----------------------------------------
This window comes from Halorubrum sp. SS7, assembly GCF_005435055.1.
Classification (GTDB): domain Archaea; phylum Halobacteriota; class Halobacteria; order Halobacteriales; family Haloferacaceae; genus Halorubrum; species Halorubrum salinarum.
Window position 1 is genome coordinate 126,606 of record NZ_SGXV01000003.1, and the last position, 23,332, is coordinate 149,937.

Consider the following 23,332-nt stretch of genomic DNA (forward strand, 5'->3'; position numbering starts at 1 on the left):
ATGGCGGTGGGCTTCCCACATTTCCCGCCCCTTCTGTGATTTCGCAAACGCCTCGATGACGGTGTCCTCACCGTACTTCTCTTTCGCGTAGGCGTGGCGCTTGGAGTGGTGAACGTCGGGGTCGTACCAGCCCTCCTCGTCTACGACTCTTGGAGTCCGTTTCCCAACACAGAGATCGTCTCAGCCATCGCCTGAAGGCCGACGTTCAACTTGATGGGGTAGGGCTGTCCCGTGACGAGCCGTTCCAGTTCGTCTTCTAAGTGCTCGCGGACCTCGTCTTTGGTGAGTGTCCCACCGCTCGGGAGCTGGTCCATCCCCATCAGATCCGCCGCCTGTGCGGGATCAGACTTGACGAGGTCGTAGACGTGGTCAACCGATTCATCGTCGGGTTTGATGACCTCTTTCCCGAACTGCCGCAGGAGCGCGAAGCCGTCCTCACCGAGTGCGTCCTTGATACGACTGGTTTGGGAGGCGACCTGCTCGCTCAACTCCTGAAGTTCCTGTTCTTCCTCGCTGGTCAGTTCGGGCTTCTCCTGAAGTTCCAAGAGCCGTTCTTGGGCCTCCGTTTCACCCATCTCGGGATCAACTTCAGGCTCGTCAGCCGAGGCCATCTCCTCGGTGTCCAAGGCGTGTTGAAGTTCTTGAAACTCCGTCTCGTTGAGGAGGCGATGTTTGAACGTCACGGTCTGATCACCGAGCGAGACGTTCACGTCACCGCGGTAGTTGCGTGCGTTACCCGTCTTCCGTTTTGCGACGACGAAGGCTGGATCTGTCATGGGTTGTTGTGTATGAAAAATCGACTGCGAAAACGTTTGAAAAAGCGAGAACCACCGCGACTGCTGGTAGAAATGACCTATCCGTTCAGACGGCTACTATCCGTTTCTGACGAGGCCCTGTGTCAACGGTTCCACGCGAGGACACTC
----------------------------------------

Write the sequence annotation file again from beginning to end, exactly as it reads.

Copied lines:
This window comes from Halorubrum sp. SS7, assembly GCF_005435055.1.
Classification (GTDB): domain Archaea; phylum Halobacteriota; class Halobacteria; order Halobacteriales; family Haloferacaceae; genus Halorubrum; species Halorubrum salinarum.
Window position 1 is genome coordinate 126,606 of record NZ_SGXV01000003.1, and the last position, 23,332, is coordinate 149,937.

Consider the following 23,332-nt stretch of genomic DNA (forward strand, 5'->3'; position numbering starts at 1 on the left):
ATGGCGGTGGGCTTCCCACATTTCCCGCCCCTTCTGTGATTTCGCAAACGCCTCGATGACGGTGTCCTCACCGTACTTCTCTTTCGCGTAGGCGTGGCGCTTGGAGTGGTGAACGTCGGGGTCGTACCAGCCCTCCTCGTCTACGACTCTTGGAGTCCGTTTCCCAACACAGAGATCGTCTCAGCCATCGCCTGAAGGCCGACGTTCAACTTGATGGGGTAGGGCTGTCCCGTGACGAGCCGTTCCAGTTCGTCTTCTAAGTGCTCGCGGACCTCGTCTTTGGTGAGTGTCCCACCGCTCGGGAGCTGGTCCATCCCCATCAGATCCGCCGCCTGTGCGGGATCAGACTTGACGAGGTCGTAGACGTGGTCAACCGATTCATCGTCGGGTTTGATGACCTCTTTCCCGAACTGCCGCAGGAGCGCGAAGCCGTCCTCACCGAGTGCGTCCTTGATACGACTGGTTTGGGAGGCGACCTGCTCGCTCAACTCCTGAAGTTCCTGTTCTTCCTCGCTGGTCAGTTCGGGCTTCTCCTGAAGTTCCAAGAGCCGTTCTTGGGCCTCCGTTTCACCCATCTCGGGATCAACTTCAGGCTCGTCAGCCGAGGCCATCTCCTCGGTGTCCAAGGCGTGTTGAAGTTCTTGAAACTCCGTCTCGTTGAGGAGGCGATGTTTGAACGTCACGGTCTGATCACCGAGCGAGACGTTCACGTCACCGCGGTAGTTGCGTGCGTTACCCGTCTTCCGTTTTGCGACGACGAAGGCTGGATCTGTCATGGGTTGTTGTGTATGAAAAATCGACTGCGAAAACGTTTGAAAAAGCGAGAACCACCGCGACTGCTGGTAGAAATGACCTATCCGTTCAGACGGCTACTATCCGTTTCTGACGAGGCCCTGTGTCAACGGTTCCACGCGAGGACACTC